Written consent was obtained from participating subjects. The study was approved by the Institutional Review Boards of the Hospital Nacional de NiÒos (San JosÈ, Costa Rica), Partners Healthcare Sustem (Boston, MA), and participating NETT, ECLIPSE and Norway centers.
High-density SNP genotyping was performed using the Illumina Quad 610 platform at the Channing Laboratory, Boston, MA. Cases and controls were randomly distributed among batches, and each batch contained a replicate sample. All subjects had a SNP call rate > 95%. After quality control measures (see supplementary table 1 in the Online Supplement), a total of 558,929 SNPs were acceptable for analysis.
Three populations with a total of 2,940 cases and 1,380 controls were used for the primary GWAS: (i) subjects in a case-control study of COPD in Norway (838 cases and 791 controls)3, (ii) subjects in the National Emphysema Treatment Trial (NETT, 366 cases) and the Normative Aging Study (NAS, 414 controls) 10,11 and (iii) 1,736 cases and 175 controls from the multicenter Evaluation of COPD Longitudinally to Identify Predictive Surrogate Endpoints (ECLIPSE) Study 12. All controls were current or former smokers with normal spirometry, and all cases with COPD had moderate to very severe disease according to the Global Initiative for Chronic Obstructive Lung Disease (GOLD) classification 13.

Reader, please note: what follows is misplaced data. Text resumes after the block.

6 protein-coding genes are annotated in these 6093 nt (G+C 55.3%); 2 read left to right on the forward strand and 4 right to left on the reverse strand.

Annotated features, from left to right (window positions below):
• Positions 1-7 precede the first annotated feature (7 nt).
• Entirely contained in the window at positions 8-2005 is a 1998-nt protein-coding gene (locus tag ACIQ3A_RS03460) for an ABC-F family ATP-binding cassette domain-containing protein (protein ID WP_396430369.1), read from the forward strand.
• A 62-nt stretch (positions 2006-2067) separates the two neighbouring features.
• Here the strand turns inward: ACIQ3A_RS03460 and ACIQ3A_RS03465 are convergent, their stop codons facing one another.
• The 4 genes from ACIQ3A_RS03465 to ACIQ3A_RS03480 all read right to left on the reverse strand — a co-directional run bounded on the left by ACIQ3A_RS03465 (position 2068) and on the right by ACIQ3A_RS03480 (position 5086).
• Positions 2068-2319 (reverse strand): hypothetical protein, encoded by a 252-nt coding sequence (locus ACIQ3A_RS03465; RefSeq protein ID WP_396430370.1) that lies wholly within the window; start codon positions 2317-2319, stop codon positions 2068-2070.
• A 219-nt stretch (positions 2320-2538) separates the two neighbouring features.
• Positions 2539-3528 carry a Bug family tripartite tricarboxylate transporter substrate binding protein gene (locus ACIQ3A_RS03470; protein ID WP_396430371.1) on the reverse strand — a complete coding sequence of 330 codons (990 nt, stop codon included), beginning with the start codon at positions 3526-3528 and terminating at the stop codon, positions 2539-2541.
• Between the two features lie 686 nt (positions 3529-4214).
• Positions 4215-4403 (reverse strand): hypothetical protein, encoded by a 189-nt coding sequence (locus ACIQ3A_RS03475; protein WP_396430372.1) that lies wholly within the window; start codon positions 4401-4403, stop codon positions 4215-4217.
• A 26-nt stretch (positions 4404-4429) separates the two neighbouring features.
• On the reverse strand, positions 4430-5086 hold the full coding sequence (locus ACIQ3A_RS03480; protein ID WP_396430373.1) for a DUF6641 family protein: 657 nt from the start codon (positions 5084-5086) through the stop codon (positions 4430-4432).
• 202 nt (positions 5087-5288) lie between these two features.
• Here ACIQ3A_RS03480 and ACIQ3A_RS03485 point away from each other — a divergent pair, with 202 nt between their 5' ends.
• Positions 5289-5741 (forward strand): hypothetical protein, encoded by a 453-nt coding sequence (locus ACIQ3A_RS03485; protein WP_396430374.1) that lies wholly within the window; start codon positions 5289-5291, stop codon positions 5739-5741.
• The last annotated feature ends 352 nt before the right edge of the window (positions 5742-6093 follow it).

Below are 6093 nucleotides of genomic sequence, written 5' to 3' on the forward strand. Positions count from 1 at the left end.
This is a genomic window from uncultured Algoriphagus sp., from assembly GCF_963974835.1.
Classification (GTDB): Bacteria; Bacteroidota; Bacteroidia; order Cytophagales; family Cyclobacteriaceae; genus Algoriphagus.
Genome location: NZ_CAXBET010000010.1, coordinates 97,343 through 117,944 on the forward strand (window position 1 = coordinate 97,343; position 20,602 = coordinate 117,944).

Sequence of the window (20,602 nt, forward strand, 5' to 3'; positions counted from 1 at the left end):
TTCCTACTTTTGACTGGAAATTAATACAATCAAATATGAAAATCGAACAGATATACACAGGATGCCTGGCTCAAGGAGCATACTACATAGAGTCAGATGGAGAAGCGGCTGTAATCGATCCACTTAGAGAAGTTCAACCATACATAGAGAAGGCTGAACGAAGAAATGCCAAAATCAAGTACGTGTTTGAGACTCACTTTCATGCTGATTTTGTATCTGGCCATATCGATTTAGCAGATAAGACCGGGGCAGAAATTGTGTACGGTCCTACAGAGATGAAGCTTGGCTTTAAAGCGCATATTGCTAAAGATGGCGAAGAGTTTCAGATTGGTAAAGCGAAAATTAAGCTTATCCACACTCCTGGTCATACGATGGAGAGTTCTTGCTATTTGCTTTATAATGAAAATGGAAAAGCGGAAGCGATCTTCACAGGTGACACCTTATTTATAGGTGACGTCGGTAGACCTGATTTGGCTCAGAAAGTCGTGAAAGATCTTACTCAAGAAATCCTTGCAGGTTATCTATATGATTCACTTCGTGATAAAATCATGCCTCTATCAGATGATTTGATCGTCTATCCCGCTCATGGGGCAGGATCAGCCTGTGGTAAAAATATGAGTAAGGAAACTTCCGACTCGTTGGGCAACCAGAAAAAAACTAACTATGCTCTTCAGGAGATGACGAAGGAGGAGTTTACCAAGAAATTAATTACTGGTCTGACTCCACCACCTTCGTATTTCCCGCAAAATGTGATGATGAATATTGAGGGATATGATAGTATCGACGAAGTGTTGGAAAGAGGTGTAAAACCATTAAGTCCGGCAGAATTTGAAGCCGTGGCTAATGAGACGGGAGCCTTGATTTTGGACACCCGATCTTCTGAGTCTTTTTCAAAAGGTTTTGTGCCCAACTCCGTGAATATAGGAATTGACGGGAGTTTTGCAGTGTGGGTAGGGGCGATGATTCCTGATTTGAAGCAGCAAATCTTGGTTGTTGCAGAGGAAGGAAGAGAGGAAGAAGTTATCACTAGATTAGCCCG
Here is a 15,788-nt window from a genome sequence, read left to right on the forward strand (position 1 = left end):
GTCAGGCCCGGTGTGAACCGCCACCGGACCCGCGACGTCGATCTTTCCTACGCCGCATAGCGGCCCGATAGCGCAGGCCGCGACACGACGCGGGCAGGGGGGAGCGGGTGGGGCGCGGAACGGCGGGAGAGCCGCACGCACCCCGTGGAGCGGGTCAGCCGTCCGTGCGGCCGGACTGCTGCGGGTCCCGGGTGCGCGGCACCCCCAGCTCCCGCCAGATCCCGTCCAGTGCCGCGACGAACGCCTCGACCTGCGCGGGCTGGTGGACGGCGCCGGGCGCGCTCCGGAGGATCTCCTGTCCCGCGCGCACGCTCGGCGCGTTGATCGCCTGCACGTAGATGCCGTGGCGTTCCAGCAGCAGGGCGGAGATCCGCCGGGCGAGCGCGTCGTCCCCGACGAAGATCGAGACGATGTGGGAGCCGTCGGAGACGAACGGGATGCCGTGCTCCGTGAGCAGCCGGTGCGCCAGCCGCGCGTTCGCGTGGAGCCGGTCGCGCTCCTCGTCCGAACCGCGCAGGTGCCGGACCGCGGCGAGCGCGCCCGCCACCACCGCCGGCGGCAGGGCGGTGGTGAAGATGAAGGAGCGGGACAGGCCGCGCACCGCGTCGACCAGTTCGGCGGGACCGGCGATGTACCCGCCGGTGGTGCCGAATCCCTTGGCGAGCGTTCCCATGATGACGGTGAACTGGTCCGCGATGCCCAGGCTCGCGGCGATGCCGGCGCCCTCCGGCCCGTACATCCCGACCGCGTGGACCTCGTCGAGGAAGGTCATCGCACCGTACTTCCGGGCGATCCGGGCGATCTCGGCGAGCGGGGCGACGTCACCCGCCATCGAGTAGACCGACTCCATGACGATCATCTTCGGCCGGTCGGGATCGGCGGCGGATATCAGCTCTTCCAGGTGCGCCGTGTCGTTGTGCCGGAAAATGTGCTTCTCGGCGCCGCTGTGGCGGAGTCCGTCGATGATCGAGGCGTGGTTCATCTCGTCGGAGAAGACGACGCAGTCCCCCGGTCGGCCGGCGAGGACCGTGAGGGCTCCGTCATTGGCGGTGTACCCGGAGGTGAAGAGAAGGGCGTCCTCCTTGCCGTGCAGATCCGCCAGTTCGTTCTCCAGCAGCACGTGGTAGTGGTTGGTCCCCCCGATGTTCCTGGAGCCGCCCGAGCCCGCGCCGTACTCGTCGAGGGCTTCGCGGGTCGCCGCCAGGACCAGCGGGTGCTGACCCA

The top SNPs in novel genes were replicated in a cohort of 1,845 smoking adults in New Mexico, 424 (23%) of whom were classified with COPD based on FEV1/FVC ratio below the 5th percentile of the predicted value, also referred to as the lower limit of normal (LLN) 14. Of the 1,845 participants, 1,411 (77%) were white and 313 (17%) were Hispanic. The protocols for subject recruitment and data collection for the Lovelace Smokers Cohort has been previously described in detail.15 The two SNPs (rs12591300 and rs4480740) were genotyped by allelic discrimination using Taqman assay (Applied Biosystems, Foster City, CA). The case-control association analysis was first performed in all subjects, and then separately in whites and Hispanics. All analyses were adjusted for age, gender, and pack-years of cigarette smoking; the analysis of all subjects was additionally adjusted for self-declared ethnicity.